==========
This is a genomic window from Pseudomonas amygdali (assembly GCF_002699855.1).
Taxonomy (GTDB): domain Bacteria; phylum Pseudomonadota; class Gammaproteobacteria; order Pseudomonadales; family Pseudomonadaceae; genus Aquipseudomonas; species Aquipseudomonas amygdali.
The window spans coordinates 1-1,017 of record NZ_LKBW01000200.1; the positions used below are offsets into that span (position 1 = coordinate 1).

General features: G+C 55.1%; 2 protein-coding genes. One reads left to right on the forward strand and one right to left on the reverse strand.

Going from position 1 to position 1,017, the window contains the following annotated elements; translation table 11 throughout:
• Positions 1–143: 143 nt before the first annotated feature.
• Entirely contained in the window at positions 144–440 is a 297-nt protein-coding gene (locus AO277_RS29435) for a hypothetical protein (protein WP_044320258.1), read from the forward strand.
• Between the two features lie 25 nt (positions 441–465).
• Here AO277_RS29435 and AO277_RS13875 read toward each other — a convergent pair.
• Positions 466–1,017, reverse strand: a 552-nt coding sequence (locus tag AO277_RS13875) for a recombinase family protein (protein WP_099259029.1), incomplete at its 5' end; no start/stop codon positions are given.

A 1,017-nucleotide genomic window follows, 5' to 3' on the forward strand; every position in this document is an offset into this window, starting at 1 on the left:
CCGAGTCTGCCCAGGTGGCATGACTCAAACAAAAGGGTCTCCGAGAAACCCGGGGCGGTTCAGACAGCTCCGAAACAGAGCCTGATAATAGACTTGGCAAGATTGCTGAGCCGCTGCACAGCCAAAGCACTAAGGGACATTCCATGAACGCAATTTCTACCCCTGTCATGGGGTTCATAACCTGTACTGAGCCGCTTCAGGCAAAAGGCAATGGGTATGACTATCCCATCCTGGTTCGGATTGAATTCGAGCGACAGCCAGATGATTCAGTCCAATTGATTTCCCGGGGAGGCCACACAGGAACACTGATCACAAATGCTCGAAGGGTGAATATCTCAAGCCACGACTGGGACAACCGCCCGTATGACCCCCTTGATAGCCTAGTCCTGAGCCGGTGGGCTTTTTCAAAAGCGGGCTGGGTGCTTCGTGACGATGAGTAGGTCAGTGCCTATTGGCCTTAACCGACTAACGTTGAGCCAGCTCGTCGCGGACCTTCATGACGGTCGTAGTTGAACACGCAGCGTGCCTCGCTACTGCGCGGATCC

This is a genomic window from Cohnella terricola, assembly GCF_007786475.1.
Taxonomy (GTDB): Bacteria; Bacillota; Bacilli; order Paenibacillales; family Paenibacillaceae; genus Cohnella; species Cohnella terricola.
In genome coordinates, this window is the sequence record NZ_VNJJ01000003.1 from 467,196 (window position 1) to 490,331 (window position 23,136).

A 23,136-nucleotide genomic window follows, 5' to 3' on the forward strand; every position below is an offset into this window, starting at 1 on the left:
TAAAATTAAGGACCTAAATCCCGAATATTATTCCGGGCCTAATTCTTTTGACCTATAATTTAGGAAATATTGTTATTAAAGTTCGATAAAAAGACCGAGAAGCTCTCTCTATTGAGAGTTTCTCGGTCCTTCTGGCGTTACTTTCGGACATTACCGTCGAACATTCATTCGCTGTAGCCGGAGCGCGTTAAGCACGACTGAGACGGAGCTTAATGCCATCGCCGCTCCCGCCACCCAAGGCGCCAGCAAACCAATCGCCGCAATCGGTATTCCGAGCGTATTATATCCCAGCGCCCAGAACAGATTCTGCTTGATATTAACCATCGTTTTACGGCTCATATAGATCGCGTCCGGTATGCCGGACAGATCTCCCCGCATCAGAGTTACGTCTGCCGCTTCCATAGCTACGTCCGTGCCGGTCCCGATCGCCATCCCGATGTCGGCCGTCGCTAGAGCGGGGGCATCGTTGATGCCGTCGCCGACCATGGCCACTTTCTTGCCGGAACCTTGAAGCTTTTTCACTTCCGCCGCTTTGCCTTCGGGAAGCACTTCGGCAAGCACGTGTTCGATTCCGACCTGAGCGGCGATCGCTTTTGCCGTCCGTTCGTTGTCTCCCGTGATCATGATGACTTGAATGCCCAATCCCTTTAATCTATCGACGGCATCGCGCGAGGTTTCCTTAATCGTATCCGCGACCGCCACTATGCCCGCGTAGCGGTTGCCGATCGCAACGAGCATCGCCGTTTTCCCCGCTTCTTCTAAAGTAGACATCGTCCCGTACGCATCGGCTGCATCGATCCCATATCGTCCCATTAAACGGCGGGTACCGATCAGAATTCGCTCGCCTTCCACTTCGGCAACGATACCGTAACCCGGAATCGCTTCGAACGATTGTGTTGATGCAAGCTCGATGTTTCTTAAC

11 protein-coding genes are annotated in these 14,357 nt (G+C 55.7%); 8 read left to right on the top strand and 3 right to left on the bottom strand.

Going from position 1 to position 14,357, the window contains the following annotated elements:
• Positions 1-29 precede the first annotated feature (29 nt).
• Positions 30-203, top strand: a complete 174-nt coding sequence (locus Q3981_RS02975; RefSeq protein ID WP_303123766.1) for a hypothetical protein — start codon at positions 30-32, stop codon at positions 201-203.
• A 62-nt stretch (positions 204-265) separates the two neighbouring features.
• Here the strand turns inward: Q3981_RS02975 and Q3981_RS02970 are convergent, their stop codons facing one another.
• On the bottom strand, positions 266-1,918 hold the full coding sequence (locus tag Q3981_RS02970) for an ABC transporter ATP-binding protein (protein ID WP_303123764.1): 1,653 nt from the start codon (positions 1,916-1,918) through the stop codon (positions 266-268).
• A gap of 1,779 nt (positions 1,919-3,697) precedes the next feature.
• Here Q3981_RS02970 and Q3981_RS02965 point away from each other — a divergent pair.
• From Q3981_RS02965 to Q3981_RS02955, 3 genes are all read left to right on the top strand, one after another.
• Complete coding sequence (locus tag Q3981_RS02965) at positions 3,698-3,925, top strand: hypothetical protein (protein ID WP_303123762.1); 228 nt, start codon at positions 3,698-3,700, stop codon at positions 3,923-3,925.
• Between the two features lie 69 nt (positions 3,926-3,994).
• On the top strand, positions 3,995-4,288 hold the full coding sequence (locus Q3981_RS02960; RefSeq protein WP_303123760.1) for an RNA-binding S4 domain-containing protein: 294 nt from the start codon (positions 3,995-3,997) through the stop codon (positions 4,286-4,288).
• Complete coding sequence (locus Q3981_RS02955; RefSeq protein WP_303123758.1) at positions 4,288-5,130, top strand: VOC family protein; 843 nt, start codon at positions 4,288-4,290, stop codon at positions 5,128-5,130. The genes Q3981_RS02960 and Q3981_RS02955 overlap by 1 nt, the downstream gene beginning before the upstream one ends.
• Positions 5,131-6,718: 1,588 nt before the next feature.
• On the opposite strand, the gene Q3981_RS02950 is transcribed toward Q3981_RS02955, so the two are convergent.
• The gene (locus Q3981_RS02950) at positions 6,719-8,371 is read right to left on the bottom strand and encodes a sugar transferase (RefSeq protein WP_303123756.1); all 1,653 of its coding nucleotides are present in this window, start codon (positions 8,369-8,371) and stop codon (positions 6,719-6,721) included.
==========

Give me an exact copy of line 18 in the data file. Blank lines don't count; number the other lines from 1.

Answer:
11 protein-coding genes are annotated in these 14,357 nt (G+C 55.7%); 8 read left to right on the top strand and 3 right to left on the bottom strand.